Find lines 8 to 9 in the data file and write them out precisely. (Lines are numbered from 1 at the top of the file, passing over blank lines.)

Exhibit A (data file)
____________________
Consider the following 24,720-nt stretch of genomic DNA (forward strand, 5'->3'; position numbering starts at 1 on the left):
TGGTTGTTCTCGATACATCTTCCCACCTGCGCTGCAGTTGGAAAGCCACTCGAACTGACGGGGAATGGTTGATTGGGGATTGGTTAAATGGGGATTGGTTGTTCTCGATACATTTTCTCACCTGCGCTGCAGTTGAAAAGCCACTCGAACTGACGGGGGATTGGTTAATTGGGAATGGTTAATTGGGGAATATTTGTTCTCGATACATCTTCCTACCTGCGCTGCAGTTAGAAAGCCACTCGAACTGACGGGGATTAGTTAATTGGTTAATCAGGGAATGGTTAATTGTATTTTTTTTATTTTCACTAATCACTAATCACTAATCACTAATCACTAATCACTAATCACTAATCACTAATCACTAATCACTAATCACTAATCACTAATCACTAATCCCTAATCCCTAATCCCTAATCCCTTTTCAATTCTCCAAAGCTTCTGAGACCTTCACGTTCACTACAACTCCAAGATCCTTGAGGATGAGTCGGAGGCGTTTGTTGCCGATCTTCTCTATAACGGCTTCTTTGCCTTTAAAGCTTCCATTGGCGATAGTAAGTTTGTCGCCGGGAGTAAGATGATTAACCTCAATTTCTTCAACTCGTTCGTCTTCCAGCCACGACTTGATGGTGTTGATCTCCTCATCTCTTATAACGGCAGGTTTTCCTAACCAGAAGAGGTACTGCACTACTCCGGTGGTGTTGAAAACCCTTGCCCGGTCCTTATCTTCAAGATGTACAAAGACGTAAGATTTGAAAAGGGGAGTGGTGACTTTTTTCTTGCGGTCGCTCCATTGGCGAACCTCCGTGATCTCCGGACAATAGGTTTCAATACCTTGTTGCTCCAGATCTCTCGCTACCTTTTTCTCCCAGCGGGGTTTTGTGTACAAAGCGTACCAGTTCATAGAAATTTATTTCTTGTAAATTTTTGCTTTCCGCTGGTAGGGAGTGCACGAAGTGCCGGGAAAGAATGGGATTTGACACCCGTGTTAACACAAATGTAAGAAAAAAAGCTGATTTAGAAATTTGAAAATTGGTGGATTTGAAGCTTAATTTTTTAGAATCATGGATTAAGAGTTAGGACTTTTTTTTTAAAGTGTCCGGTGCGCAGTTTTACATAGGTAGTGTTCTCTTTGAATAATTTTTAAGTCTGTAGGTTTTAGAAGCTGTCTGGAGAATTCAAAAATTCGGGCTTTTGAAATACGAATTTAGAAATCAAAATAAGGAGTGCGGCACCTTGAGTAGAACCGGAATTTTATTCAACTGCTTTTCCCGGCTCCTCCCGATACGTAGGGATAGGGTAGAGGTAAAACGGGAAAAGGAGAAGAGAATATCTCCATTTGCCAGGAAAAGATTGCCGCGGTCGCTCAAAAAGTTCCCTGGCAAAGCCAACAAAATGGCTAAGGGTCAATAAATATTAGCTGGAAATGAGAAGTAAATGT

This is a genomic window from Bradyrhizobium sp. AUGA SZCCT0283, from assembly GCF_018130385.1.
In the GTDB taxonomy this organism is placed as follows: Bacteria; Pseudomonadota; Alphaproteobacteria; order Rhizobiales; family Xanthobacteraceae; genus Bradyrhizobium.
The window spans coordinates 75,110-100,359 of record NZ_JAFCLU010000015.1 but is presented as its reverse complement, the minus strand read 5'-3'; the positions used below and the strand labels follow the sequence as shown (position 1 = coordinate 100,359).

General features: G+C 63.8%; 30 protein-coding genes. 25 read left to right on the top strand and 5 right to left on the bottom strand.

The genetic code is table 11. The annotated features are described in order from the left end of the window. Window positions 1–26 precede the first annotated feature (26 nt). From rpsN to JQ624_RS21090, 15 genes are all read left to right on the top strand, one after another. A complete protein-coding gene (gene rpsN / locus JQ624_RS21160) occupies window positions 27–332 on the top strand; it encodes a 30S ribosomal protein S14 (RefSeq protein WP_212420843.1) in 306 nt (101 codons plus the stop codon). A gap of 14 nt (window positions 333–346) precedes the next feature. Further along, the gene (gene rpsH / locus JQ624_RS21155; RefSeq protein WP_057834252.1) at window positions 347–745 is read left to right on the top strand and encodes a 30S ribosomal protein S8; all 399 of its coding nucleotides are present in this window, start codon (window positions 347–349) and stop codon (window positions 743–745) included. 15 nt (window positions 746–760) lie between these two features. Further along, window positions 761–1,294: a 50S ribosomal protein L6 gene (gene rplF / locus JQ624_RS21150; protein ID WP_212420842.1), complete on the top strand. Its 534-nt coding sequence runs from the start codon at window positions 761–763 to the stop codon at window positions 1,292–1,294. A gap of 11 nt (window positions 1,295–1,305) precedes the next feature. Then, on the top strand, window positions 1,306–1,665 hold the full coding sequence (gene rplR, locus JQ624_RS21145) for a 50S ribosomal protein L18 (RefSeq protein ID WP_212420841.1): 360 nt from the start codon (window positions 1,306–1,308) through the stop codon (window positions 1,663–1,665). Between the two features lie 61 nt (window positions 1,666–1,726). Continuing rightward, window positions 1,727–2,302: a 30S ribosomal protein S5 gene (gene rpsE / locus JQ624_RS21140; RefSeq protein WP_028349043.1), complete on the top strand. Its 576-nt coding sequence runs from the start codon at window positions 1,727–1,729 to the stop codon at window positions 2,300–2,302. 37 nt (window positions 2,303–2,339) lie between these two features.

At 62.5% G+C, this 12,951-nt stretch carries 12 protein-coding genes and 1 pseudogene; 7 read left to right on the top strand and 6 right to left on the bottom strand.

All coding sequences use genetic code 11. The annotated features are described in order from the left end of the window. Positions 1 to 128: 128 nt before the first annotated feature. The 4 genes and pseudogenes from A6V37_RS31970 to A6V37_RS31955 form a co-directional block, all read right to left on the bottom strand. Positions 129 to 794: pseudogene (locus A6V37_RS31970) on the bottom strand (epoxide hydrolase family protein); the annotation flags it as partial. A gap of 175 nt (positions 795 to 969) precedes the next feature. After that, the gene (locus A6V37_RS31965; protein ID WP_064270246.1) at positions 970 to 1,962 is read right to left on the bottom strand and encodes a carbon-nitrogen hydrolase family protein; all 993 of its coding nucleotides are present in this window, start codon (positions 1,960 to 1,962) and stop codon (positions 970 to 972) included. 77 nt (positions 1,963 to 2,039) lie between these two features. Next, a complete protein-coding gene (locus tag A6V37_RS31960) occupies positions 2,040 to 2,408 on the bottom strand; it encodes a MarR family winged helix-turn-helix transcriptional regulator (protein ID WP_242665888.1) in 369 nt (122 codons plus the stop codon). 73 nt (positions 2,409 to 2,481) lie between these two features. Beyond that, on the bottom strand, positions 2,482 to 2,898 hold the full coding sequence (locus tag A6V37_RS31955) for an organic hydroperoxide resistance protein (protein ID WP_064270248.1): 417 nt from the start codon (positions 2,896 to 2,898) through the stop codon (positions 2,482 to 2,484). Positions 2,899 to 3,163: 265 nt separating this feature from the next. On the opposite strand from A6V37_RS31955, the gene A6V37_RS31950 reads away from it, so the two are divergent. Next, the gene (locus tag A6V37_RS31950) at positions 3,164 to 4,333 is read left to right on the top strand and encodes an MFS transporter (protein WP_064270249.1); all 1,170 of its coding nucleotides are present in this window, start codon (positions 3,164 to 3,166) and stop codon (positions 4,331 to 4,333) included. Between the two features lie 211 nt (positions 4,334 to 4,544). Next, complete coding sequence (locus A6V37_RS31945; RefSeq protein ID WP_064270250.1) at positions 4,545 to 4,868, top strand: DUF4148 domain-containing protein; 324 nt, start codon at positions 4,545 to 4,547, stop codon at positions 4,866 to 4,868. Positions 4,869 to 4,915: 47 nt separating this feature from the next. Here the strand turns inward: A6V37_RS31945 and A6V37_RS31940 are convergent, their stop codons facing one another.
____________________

At 62.5% G+C, this 12,951-nt stretch carries 12 protein-coding genes and 1 pseudogene; 7 read left to right on the top strand and 6 right to left on the bottom strand.

All coding sequences use genetic code 11. The annotated features are described in order from the left end of the window. Positions 1 to 128: 128 nt before the first annotated feature. The 4 genes and pseudogenes from A6V37_RS31970 to A6V37_RS31955 form a co-directional block, all read right to left on the bottom strand. Positions 129 to 794: pseudogene (locus A6V37_RS31970) on the bottom strand (epoxide hydrolase family protein); the annotation flags it as partial. A gap of 175 nt (positions 795 to 969) precedes the next feature. After that, the gene (locus A6V37_RS31965; protein ID WP_064270246.1) at positions 970 to 1,962 is read right to left on the bottom strand and encodes a carbon-nitrogen hydrolase family protein; all 993 of its coding nucleotides are present in this window, start codon (positions 1,960 to 1,962) and stop codon (positions 970 to 972) included. 77 nt (positions 1,963 to 2,039) lie between these two features. Next, a complete protein-coding gene (locus tag A6V37_RS31960) occupies positions 2,040 to 2,408 on the bottom strand; it encodes a MarR family winged helix-turn-helix transcriptional regulator (protein ID WP_242665888.1) in 369 nt (122 codons plus the stop codon). 73 nt (positions 2,409 to 2,481) lie between these two features. Beyond that, on the bottom strand, positions 2,482 to 2,898 hold the full coding sequence (locus tag A6V37_RS31955) for an organic hydroperoxide resistance protein (protein ID WP_064270248.1): 417 nt from the start codon (positions 2,896 to 2,898) through the stop codon (positions 2,482 to 2,484). Positions 2,899 to 3,163: 265 nt separating this feature from the next. On the opposite strand from A6V37_RS31955, the gene A6V37_RS31950 reads away from it, so the two are divergent. Next, the gene (locus tag A6V37_RS31950) at positions 3,164 to 4,333 is read left to right on the top strand and encodes an MFS transporter (protein WP_064270249.1); all 1,170 of its coding nucleotides are present in this window, start codon (positions 3,164 to 3,166) and stop codon (positions 4,331 to 4,333) included. Between the two features lie 211 nt (positions 4,334 to 4,544). Next, complete coding sequence (locus A6V37_RS31945; RefSeq protein ID WP_064270250.1) at positions 4,545 to 4,868, top strand: DUF4148 domain-containing protein; 324 nt, start codon at positions 4,545 to 4,547, stop codon at positions 4,866 to 4,868. Positions 4,869 to 4,915: 47 nt separating this feature from the next. Here the strand turns inward: A6V37_RS31945 and A6V37_RS31940 are convergent, their stop codons facing one another.